Section 3 – By whom, when and to whom duty is payable

Remove the provisions placing joint and several liability on the counter party to a transaction in respect of the other party’s tax liability.

Not accepted. These provisions are based on the current recovery provisions for donations tax purposes. Additional enforcement measures are required in this instance because transfers of this kind are not subject to recording by the Deeds Office.

Add a provision to give the public officer, company, trust or trustee a right of recovery against the purchaser, as it could be construed that if the purchaser does not pay within the prescribed period, he has no further liability or obligation to anyone with regard to the transfer duty.
(SAICA; Werksmans)

Accepted. A right of recovery will be provided for.

Section 9 - exemptions

Allow a one year period to unwind the property without transfer duty/CGT implications.
(Harry Joffe)

The window period for unwinding existing corporate structures should be extended from 30 September 2002 to 31 March 2003.

Not accepted. Transfer duty is payable by the purchasers of property and will be payable by the purchaser of a residential property company. Unwinding the corporate structure will not affect the imposition of transfer duty on the purchaser. This can be distinguished from the situation with respect to CGT since converting an indirect interest in a primary residence to a direct interest enables the seller’s use of the primary residence exclusion.

This exemption should also apply to company formations in section 42.

Not accepted. Section 42 is designed only to facilitate the formation of active businesses. Under current law the transfer duty will apply only if property is not a taxable supply to the acquiring company for VAT purposes (section 9(15) of the Transfer Duty Act). This is unlikely in the formation of an active business.

In the event of a substitution of two or more of the beneficiaries of a discretionary trust in circumstances which would constitute a "transaction", would the aggregate transfer duty payable be limited to the fair market value of the property owned by the trust?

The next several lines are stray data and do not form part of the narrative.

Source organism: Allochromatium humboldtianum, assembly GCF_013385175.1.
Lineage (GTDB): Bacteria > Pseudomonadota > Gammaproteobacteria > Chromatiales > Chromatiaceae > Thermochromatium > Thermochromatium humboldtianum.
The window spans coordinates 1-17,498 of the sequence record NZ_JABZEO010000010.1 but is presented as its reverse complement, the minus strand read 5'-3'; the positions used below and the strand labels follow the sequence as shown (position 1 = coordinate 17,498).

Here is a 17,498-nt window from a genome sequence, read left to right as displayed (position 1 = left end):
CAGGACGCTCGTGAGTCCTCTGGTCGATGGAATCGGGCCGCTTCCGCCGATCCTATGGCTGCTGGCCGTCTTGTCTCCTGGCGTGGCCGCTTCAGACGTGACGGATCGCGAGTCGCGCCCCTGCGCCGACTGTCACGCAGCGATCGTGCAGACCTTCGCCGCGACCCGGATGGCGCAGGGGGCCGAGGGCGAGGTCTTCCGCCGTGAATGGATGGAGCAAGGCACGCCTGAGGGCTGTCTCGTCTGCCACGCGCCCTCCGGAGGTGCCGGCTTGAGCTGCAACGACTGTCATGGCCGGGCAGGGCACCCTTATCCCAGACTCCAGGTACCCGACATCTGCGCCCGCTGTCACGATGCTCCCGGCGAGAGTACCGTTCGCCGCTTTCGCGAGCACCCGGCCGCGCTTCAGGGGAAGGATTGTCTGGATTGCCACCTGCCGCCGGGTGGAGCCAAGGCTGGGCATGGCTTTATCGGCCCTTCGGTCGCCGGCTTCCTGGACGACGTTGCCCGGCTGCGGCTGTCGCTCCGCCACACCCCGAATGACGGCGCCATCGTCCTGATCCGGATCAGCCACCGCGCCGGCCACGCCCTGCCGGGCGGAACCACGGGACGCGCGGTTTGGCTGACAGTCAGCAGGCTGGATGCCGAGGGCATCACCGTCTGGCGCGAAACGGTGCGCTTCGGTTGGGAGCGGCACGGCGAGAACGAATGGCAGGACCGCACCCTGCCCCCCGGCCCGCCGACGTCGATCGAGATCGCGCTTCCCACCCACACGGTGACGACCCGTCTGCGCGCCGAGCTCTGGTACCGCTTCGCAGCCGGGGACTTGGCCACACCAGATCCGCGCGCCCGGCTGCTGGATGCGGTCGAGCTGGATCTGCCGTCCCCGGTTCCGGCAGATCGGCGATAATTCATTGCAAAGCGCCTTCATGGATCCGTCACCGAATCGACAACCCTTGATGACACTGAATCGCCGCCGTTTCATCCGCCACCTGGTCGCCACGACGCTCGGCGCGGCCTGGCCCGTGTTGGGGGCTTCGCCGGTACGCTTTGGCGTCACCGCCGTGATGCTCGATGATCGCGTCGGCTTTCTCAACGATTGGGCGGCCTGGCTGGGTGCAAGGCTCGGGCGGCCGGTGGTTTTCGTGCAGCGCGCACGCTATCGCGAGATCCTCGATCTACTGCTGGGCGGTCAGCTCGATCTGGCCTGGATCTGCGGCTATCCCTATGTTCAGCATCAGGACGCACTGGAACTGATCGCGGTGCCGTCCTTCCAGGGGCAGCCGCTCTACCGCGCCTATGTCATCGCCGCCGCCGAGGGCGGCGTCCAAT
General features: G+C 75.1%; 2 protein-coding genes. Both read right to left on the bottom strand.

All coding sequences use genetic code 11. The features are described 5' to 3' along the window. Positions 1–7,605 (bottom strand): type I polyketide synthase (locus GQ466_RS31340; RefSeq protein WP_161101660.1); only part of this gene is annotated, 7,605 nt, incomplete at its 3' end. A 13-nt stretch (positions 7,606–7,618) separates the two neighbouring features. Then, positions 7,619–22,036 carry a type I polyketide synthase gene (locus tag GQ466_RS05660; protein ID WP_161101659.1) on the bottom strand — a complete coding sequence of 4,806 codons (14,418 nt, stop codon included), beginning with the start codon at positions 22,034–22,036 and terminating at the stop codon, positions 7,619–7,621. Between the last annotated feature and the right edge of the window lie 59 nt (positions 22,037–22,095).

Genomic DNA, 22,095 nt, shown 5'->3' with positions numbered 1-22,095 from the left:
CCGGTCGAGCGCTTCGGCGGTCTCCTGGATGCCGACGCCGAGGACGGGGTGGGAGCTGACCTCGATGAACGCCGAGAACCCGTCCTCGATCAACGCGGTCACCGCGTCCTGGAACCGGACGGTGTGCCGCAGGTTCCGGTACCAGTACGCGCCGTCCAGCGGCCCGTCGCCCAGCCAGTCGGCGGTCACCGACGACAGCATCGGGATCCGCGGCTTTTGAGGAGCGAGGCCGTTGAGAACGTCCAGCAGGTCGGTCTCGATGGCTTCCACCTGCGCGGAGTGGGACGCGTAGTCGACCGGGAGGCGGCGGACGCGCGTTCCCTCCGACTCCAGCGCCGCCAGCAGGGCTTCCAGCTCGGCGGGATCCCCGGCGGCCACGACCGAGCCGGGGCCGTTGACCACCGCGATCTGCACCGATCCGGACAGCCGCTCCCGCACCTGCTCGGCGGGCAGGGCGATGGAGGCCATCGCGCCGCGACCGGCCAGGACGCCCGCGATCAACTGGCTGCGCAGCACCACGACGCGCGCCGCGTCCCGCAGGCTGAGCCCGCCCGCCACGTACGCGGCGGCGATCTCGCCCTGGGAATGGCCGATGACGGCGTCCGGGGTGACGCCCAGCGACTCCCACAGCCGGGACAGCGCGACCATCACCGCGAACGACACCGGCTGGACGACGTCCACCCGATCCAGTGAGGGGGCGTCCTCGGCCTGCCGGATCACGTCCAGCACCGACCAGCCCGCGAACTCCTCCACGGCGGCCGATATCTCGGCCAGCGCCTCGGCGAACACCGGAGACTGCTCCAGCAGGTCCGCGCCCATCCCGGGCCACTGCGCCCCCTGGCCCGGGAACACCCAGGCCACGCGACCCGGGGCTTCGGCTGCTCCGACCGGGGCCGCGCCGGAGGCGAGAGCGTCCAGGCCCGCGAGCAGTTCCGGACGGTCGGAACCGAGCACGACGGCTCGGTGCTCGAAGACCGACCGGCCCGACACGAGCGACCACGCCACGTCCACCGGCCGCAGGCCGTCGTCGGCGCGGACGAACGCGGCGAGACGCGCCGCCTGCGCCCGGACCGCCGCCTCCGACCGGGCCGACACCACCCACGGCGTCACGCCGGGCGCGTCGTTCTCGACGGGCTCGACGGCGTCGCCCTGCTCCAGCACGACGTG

(Sonnenberg Hoffmann Galombik)

The draft legislation provides for transfer duty to be imposed in respect of each beneficiary who acquires a contingent right to the residential property. As no beneficiary has a clear right to the underlying property, apportioning the value of the property on a principled basis is impossible. As the rights are contingent, apportionment could be subject to abuse by inflating the number of contingent beneficiaries. The aggregate transfer duty is, therefore, not limited to the fair market value of the property.

Transfer duty should not be levied pursuant to the new paragraphs to the definition of "transaction" in addition to the current paragraphs of the definition.
(Sonnenberg Hoffmann Galombik)

Transfer duty is imposed only once per transaction and no credit is granted for transactions previously entered into.

A shareholder who has acquired the shares in a "residential property company" and paid transfer duty in respect thereof and subsequently decides to liquidate the company and distribute the property to the shareholder should be exempt from transfer duty on the transfer of the property to the extent of the transfer duty paid on the acquisition of the shares.
(Sonnenberg Hoffmann Galombik)

Not accepted. The transfer of the property from the company represents a transaction distinct from the acquisition of the shares. The double imposition of the duty can be avoided by acquiring the property directly instead of acquiring the shares in the residential property company.

Would the transfer of shares in a share block company which falls within the ambit of "residential property company" be subject to transfer duty?
(Sonnenberg Hoffmann Galombik)

The transfer of the shares will be subject to transfer duty. The imposition of transfer duty in this instance restores neutrality between transactions involving shares in share block companies and other residential property.

The definition of "fixed property" in the VAT Act should also be amended to include the items included in the new definition of property.
(Sonnenberg Hoffmann Galombik)

This aspect will be further investigated.

Does "liability" in the definition of "fair value" refer only to financial liabilities or also e.g. to a long term lease which may substantially reduce the value of the property?
(Sonnenberg Hoffmann Galombik)

The provisions will be reworded to make it clear that both loan liabilities and leases are excluded in determining fair value.

3.3 INCOME TAX ACT 58 OF 1962

Section 1 – definition of "average rate of exchange"

The average rate of exchange will be cumbersome to calculate as in most cases the taxpayer will be required to determine the exchange rate for each day of the year.
(Banking Council; PricewaterhouseCoopers)

The average exchange rates determined by banking institutions may be used. The Bill has been modified to allow the averaging of daily, weekly or monthly rates to simplify compliance.

It is not clear how the weighted average spot rate is to be calculated. More detail would be appreciated.

The provisions of the definition dealing with the weighted average spot rate will be reworded to provide more clarity.

It is proposed that the Commissioner’s discretion to approve any other rates be retained in order to ease the administrative burden of compliance and to maintain a degree of flexibility.